The Guardian reviewer was disappointed in the new Gauguin exhibition at the National Gallery – he was “frustrated” (his word) by the lack of nude Tahitian women, accusing the gallery of “prudery” and even “censorship”.
I don’t know much about art, but I do know that a well-curated exhibition (which this is) tells a story and is necessarily selective. The aspect of Gauguin’s work that involves nudes (non-white and often young) is certainly one that needs exploring, but, might well have been a distraction in this particular context.
In a 1975 interview, John Lennon observed, referencing Dylan, that, whatever he thought he was writing about in his songs, he was really writing about himself. Gauguin takes a similar line – he thought that things could only be presented from a personal point of view which could include experiences, memories, cultural heritage dreams and emotions.
The theme of the exhibition is portrait – an intrinsically personal subject and opens with self-portraits painted in Paris, moving outwards both geographically and socially through family and friends to Brittany and Alsace, where Gauguin began the search for more “primitive” cultures, then on to Tahiti and, ultimately, the Marquesas Islands.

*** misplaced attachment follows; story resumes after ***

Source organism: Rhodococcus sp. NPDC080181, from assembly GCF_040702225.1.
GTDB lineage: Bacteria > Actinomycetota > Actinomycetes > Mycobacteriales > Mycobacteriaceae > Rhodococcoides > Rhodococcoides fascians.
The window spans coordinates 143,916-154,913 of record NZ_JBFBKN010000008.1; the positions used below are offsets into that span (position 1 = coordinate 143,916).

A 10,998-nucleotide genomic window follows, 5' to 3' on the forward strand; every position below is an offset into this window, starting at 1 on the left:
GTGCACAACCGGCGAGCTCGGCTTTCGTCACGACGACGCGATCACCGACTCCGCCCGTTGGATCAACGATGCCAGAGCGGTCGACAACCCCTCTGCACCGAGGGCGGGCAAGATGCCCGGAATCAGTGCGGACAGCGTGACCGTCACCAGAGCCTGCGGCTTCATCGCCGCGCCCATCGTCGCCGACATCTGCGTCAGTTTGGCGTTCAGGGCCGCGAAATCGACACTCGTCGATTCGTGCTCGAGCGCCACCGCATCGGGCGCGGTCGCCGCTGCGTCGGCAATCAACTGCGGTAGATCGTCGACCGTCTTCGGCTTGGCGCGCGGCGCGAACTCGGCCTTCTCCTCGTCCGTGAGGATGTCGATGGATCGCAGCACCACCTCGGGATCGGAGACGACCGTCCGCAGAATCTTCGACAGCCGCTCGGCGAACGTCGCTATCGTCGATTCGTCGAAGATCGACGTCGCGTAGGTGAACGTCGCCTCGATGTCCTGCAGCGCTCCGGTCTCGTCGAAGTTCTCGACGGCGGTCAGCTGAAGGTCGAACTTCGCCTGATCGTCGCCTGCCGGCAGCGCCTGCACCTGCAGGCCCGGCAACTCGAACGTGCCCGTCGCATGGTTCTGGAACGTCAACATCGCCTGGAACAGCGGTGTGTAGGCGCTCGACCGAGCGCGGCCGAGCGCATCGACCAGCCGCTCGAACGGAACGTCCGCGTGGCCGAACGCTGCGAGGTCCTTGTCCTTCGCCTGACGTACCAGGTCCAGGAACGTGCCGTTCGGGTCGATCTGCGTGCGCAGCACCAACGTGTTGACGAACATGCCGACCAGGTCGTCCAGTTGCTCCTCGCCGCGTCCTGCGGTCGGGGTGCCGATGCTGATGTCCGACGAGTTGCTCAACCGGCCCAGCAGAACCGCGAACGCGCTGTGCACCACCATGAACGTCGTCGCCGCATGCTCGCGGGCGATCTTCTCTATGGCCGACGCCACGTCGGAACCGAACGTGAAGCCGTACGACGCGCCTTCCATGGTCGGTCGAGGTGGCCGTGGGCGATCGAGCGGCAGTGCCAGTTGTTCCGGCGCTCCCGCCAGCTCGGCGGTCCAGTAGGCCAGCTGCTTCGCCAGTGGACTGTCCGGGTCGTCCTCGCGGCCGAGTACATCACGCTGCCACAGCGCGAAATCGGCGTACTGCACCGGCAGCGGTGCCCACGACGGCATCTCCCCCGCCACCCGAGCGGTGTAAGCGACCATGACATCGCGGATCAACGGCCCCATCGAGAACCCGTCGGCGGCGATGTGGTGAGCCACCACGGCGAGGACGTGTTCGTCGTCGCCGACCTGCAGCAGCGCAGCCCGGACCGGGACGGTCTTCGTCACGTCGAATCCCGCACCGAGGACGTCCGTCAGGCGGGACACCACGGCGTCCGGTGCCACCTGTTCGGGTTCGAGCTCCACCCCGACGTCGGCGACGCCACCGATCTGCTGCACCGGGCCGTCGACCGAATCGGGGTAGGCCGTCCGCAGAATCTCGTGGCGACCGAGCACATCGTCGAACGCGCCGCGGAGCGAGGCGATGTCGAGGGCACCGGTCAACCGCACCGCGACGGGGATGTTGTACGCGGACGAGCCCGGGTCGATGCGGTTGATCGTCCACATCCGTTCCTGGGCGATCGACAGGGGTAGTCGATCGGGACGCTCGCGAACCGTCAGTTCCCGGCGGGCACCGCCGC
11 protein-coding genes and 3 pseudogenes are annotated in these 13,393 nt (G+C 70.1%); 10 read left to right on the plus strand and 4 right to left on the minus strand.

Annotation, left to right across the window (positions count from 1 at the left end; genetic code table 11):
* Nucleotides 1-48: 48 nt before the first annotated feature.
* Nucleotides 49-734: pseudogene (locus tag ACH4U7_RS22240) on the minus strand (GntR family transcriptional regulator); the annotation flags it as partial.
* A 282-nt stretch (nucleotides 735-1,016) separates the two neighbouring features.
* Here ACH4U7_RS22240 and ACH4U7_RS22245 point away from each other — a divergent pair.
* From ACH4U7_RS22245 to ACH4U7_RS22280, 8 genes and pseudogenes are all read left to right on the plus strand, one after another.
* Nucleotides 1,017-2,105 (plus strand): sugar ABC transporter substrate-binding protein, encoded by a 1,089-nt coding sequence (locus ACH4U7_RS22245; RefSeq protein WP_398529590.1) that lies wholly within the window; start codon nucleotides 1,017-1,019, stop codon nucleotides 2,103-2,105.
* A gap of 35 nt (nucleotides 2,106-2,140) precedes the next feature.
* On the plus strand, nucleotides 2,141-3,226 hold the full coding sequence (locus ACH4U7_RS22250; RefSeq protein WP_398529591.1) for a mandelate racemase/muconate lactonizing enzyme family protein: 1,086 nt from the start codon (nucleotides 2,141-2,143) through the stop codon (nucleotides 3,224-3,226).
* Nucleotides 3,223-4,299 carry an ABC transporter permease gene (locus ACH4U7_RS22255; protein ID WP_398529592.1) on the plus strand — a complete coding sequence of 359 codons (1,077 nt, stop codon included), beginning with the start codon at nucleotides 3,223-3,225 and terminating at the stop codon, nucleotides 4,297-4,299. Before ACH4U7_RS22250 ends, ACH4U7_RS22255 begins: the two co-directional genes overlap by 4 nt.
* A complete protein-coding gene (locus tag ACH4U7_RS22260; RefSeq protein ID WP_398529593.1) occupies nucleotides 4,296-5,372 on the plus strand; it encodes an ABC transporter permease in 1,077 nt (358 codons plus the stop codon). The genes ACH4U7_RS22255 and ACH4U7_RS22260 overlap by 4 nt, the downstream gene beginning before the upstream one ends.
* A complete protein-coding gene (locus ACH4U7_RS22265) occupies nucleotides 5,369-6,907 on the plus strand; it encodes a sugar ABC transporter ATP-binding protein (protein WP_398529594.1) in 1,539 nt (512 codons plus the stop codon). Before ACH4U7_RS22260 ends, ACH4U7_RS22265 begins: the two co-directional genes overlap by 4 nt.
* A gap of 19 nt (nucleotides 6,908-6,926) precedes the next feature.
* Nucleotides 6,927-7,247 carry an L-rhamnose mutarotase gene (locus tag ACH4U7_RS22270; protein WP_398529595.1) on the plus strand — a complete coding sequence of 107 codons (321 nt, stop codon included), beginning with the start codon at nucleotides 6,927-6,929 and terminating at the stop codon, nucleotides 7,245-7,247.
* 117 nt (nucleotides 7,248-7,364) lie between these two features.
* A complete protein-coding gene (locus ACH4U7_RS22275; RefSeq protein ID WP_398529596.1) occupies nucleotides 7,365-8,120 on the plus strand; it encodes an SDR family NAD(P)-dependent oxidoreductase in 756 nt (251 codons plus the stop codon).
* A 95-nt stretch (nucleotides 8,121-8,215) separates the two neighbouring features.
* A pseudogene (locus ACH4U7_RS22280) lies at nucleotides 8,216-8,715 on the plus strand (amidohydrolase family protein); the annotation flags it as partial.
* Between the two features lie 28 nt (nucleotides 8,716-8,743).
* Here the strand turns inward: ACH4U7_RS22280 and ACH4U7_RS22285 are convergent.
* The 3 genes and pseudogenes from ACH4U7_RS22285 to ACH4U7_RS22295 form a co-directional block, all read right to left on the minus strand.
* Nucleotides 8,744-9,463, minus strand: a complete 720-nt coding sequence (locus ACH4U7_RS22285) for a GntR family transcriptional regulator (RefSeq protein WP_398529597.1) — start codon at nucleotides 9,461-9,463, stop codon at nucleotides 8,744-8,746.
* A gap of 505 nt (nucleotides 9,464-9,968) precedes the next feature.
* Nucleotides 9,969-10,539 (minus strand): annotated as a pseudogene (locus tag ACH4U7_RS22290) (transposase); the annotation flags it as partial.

The exhibition is very much more that just pictures of people. “Portraits” appear in a range of media – Gauguin worked impressively in pottery, metal and wood as well as paint and charcoal and they go well beyond simple likenesses.
Gauguin’s life journey also took him increasingly towards the symbolic – so-called “substitute portraits”, for example, include a vase of sunflowers as a memory of Van Gogh – and the mythological.
I thought that it worked well – the curators decided what story to tell and stuck to their brief. Maybe it didn’t satisfy the Guardian critic, but it’s aimed at the public, not specialists. I saw a lot of interesting work, learnt something about art and the artist and came away with questions and a desire to learn more and go back for another look.
Gauguin Portraits is at the National Gallery until 26th January 2020
John Lennon, interview on The Old Grey Whistle Test, BBC, first broadcast 18th April 1975